7. Maintain Healthy Supplier Relations

It is vital to manage supply chain connections well since working directly with suppliers allows you to frequently anticipate and resolve difficulties. Developing long-term, trusting relationships with dependable suppliers should be a primary objective of every organisation seeking market success. Maintain strong and consistent communication with all of your vendors. A stronger, deeper friendship built on open and frequent conversation allows for more organic communication.

You can invest in supplier management software to centralise all of your supplier information. You may even take it a step further by implementing comprehensive purchase order management software, which will enable you to create, process, and track purchase orders with your suppliers. 

8. Continuous Inventory Monitoring

Conduct periodic audits and monitoring sessions to ensure that your real inventory matches your reports. Monitoring can be accomplished in three ways: physical inventory, spot checks, and cycle counting. 

  • A physical inventory entails counting all of your inventory and should be conducted at least annually, if not more frequently at the end of the year, to coincide with income tax returns. 
  • Spot checking is when you select one or two products at random from the entire inventory, physically inspect them, and compare them to what is documented or stored in your software system. Spot checking is ideal for high-volume products.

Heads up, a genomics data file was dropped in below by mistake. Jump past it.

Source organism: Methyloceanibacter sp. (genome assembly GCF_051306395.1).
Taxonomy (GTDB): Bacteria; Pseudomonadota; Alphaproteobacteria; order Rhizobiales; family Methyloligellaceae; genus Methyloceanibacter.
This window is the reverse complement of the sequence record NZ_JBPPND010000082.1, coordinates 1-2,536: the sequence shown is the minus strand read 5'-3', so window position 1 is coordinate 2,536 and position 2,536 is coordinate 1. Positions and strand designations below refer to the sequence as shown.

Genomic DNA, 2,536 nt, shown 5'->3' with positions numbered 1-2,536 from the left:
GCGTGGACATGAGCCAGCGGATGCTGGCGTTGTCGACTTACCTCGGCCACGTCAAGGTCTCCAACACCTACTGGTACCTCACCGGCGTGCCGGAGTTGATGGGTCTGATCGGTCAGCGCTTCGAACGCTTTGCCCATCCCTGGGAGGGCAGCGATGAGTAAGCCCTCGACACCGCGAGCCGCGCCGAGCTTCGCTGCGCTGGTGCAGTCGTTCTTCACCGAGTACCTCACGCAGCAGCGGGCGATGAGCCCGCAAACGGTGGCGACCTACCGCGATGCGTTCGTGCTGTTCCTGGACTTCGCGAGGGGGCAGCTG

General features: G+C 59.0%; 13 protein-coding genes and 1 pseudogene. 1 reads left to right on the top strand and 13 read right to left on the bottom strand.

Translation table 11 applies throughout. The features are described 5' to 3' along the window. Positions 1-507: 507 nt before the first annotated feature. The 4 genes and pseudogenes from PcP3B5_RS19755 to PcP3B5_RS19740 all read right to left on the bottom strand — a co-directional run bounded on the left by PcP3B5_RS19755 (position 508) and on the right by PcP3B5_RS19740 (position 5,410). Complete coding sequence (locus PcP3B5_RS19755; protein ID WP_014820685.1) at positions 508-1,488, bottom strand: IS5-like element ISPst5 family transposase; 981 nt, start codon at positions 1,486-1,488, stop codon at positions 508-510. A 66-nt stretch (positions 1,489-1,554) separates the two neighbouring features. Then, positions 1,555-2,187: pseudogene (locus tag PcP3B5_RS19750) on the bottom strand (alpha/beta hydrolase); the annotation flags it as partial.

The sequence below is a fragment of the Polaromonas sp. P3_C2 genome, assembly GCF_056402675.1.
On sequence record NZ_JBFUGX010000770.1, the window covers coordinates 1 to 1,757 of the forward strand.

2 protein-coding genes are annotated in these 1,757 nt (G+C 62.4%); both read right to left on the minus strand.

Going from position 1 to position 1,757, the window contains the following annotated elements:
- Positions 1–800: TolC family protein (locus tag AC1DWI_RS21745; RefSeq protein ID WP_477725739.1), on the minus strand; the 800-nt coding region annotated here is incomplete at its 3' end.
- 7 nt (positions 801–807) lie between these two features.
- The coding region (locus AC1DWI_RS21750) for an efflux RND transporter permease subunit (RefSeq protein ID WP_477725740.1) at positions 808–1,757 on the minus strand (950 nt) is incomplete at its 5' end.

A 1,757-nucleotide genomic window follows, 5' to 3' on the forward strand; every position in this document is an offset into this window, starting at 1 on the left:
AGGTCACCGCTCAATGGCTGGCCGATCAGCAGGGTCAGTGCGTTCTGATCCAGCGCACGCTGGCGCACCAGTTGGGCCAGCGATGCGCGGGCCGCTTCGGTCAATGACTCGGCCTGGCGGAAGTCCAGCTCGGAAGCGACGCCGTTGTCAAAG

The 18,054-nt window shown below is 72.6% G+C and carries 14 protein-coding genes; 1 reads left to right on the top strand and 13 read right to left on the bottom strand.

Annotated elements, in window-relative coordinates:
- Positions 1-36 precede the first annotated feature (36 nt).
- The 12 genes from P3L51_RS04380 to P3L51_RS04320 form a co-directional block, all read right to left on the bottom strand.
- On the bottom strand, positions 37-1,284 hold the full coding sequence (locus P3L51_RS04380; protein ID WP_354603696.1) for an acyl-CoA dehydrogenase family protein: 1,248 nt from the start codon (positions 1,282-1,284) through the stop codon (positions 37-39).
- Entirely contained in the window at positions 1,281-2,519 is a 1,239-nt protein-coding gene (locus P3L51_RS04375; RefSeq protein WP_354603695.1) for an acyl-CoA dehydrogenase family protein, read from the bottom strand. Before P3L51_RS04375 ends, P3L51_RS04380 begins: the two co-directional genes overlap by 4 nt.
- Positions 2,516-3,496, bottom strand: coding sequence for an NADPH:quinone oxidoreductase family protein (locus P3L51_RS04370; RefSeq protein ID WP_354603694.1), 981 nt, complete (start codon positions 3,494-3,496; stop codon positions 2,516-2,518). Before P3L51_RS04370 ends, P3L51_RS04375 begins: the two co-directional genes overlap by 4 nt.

• Cycle counting distributes reconciliation throughout the course of the year. Each product has its own audit period, although you should do more frequent checks on high-value items.

Conclusion

Inventory management is a significant undertaking in today’s global, omnichannel economy. Rather than relying on outdated principles, supply chain leaders should use proven inventory management strategies and carefully explore upgrading their systems to take advantage of emerging technologies. Using a systematic strategy is the only method to ensure inventory management accuracy and efficiency. To maintain control over the supply chain, businesses must use an inventory management system. This way, the fatal twin dangers of overstocking and understocking can easily be avoided.

Frequently Asked Questions (FAQ)

What is the difference between Inventory and Stock?

In retail, inventory is commonly referred to as stock. Managers typically refer to things like garments and housewares as “stock on hand.” Inventory refers to both stored sales goods and raw materials and parts utilised in production across industries.

What Is an Inventory Management System?

An inventory management system (IMS) is a collection of different software packages used to keep track of stock levels and movements. The solution is compatible with multichannel sales and fulfilment platforms. Inventory management software optimises inventory levels and guarantees product availability across numerous distribution channels. 

How is inventory management different from warehouse management?

Warehouse management system (WMS), is primarily used for managing warehouse processes. It regulates and optimises inventory movement, storage, and tracking within and outside of a warehouse. Inventory management software, on the other hand, typically takes a broader approach to inventory planning and optimization across multiple sites throughout the supply chain.